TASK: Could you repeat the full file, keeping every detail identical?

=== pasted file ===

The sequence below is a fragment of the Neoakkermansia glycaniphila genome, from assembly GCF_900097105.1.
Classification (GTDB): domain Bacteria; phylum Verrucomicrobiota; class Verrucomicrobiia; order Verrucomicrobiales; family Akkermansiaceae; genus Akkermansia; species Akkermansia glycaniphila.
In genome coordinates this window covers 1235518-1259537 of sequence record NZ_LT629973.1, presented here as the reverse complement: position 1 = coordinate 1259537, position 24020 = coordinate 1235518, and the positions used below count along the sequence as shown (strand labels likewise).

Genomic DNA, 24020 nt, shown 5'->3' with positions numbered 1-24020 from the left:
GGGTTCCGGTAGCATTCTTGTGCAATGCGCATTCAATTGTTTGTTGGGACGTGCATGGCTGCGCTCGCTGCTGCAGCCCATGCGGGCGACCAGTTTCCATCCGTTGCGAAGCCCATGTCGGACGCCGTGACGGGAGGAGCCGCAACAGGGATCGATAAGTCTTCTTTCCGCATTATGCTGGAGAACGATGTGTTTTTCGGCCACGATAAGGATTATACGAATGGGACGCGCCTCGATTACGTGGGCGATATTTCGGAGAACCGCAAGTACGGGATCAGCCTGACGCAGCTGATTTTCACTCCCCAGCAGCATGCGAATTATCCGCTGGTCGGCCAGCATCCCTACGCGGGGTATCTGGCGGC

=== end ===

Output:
The sequence below is a fragment of the Neoakkermansia glycaniphila genome, from assembly GCF_900097105.1.
Classification (GTDB): domain Bacteria; phylum Verrucomicrobiota; class Verrucomicrobiia; order Verrucomicrobiales; family Akkermansiaceae; genus Akkermansia; species Akkermansia glycaniphila.
In genome coordinates this window covers 1235518-1259537 of sequence record NZ_LT629973.1, presented here as the reverse complement: position 1 = coordinate 1259537, position 24020 = coordinate 1235518, and the positions used below count along the sequence as shown (strand labels likewise).

Genomic DNA, 24020 nt, shown 5'->3' with positions numbered 1-24020 from the left:
GGGTTCCGGTAGCATTCTTGTGCAATGCGCATTCAATTGTTTGTTGGGACGTGCATGGCTGCGCTCGCTGCTGCAGCCCATGCGGGCGACCAGTTTCCATCCGTTGCGAAGCCCATGTCGGACGCCGTGACGGGAGGAGCCGCAACAGGGATCGATAAGTCTTCTTTCCGCATTATGCTGGAGAACGATGTGTTTTTCGGCCACGATAAGGATTATACGAATGGGACGCGCCTCGATTACGTGGGCGATATTTCGGAGAACCGCAAGTACGGGATCAGCCTGACGCAGCTGATTTTCACTCCCCAGCAGCATGCGAATTATCCGCTGGTCGGCCAGCATCCCTACGCGGGGTATCTGGCGGC